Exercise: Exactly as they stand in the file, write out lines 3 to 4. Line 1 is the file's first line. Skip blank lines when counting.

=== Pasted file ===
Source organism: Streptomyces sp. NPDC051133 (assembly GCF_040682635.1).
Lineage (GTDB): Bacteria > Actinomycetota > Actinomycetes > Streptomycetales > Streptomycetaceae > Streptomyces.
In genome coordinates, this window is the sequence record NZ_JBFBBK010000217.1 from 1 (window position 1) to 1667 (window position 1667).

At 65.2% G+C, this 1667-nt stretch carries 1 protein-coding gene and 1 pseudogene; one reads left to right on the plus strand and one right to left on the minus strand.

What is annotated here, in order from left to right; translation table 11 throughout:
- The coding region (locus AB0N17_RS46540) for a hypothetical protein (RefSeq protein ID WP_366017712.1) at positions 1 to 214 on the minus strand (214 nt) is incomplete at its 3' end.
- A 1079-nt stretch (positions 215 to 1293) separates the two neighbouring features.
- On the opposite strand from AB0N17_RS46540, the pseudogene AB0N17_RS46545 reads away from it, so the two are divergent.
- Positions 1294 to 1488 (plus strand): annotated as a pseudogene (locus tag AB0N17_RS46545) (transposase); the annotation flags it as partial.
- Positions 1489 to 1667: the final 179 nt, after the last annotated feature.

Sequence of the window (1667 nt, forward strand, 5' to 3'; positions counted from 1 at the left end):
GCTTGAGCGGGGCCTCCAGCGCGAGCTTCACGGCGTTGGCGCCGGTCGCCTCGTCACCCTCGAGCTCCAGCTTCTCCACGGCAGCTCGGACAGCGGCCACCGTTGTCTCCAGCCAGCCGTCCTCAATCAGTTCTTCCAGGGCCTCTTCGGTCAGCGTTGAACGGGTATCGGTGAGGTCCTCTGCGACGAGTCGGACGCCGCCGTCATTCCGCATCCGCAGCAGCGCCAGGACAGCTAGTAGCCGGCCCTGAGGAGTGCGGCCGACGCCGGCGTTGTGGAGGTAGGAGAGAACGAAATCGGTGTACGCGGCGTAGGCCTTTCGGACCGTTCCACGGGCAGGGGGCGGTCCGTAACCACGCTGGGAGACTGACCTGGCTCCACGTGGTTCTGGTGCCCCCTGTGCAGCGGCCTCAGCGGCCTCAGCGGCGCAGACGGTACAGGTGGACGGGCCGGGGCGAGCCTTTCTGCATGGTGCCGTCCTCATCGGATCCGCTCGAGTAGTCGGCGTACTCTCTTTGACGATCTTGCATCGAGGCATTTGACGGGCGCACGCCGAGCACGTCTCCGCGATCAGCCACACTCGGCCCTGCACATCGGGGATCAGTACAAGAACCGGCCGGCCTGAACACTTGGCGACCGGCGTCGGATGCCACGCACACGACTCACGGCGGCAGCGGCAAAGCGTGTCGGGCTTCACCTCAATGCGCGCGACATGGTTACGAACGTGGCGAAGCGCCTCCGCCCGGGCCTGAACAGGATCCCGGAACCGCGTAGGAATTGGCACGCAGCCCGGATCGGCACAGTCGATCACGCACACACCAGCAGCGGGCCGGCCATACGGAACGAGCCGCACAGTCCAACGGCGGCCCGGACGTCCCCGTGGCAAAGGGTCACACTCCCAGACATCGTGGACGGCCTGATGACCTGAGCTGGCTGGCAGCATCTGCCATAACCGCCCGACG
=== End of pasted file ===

In genome coordinates, this window is the sequence record NZ_JBFBBK010000217.1 from 1 (window position 1) to 1667 (window position 1667).

At 65.2% G+C, this 1667-nt stretch carries 1 protein-coding gene and 1 pseudogene; one reads left to right on the plus strand and one right to left on the minus strand.